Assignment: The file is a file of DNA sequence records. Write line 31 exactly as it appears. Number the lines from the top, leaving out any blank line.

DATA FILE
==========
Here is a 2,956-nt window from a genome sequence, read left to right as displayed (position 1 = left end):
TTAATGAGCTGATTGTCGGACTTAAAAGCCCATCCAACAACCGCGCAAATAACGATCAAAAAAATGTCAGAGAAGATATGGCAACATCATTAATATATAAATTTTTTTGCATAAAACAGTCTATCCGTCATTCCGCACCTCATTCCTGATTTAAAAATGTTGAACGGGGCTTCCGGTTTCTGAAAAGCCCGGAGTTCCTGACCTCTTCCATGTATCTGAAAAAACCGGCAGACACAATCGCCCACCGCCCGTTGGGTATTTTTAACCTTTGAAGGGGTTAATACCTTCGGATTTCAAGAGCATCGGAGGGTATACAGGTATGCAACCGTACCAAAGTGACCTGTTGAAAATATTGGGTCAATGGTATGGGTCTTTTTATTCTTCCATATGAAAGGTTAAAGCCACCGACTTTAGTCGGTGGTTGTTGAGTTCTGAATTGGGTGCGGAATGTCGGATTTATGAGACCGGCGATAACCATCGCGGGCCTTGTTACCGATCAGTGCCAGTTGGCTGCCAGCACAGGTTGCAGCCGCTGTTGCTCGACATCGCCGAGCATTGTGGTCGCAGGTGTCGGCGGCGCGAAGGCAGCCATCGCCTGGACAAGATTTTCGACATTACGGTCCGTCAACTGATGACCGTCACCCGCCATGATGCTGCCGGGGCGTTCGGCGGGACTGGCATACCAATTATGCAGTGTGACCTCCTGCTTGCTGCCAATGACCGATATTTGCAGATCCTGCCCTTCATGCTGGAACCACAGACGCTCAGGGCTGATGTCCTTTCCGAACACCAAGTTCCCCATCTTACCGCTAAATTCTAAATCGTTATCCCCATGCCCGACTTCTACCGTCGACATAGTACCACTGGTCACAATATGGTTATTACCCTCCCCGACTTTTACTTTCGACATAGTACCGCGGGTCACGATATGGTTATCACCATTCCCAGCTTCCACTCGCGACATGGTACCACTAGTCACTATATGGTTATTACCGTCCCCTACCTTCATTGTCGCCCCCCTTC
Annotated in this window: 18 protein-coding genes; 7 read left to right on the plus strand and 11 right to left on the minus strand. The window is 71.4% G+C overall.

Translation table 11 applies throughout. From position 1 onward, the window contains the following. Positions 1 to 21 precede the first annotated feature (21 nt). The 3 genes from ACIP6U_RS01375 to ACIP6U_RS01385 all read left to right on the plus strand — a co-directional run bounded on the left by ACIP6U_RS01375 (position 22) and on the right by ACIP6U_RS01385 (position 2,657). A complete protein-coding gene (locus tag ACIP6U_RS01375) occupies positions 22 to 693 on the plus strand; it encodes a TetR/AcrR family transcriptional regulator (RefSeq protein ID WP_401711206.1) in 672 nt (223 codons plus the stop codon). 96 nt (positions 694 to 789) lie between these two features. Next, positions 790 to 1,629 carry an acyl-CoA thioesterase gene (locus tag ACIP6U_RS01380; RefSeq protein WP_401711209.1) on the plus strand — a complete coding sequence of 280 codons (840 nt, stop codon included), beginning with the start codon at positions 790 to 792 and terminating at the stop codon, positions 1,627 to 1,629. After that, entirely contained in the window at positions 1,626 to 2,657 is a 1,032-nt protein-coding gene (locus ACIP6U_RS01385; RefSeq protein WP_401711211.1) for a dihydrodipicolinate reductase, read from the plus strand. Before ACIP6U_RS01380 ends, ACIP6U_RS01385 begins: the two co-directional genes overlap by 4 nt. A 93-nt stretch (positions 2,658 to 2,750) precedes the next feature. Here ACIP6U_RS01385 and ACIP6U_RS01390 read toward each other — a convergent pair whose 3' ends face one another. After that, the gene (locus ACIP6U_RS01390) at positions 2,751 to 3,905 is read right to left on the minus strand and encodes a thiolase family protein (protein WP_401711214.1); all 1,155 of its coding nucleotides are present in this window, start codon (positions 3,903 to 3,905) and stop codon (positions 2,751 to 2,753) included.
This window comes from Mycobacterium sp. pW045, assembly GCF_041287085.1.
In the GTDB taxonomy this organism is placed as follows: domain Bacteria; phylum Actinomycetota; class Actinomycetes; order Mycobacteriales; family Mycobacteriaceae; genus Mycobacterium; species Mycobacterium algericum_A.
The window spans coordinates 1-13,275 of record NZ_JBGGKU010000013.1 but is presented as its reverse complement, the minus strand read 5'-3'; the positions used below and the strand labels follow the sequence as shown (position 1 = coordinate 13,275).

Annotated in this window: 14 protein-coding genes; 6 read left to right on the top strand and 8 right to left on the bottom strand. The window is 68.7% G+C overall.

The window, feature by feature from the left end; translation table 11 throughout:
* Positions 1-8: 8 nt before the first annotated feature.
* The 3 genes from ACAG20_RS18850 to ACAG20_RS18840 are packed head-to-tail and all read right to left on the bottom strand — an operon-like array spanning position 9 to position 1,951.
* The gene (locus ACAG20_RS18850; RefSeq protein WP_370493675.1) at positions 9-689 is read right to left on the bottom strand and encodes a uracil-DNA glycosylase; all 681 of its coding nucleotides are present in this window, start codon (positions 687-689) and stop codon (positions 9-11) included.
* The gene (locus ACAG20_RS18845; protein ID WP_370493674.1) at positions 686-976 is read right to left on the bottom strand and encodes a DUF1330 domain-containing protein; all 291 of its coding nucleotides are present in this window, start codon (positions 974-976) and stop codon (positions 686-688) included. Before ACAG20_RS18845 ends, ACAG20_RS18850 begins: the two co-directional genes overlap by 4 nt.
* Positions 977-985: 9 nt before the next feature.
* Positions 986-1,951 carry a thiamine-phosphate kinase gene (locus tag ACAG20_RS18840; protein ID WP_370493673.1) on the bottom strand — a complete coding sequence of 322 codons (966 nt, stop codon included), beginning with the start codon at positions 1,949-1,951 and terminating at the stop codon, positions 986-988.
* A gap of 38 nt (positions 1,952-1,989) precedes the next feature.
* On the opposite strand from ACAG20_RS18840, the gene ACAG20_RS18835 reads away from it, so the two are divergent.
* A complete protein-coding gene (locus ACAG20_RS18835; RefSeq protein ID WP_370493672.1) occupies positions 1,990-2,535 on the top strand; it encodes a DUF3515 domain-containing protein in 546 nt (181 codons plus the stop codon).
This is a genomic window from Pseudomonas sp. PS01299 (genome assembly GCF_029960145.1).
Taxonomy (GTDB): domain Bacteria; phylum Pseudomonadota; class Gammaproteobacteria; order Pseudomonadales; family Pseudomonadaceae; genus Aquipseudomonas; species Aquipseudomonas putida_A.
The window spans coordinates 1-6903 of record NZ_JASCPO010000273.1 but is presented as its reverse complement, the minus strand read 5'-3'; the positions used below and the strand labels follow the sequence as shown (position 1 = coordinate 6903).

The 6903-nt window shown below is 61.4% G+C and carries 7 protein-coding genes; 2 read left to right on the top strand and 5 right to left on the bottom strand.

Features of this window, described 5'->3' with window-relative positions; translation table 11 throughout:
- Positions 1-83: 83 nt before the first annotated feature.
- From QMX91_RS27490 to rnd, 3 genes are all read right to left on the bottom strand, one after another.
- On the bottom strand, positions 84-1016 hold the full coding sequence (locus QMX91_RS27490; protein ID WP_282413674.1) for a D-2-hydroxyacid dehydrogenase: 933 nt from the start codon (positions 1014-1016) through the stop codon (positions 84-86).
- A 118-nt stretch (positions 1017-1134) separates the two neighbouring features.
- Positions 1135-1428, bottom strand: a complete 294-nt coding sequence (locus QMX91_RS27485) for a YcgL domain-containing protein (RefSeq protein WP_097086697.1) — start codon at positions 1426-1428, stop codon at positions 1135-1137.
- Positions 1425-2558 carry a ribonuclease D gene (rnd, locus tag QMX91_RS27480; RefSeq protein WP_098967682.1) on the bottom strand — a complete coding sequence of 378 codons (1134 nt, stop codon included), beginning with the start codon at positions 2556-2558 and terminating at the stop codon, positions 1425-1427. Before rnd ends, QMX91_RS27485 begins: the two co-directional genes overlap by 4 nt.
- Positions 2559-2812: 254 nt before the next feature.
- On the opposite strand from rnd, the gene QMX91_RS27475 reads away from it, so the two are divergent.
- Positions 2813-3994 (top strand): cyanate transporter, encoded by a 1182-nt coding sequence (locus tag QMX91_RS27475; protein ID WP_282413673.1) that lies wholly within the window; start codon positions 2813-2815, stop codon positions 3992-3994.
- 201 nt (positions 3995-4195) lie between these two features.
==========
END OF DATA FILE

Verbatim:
- On the opposite strand from rnd, the gene QMX91_RS27475 reads away from it, so the two are divergent.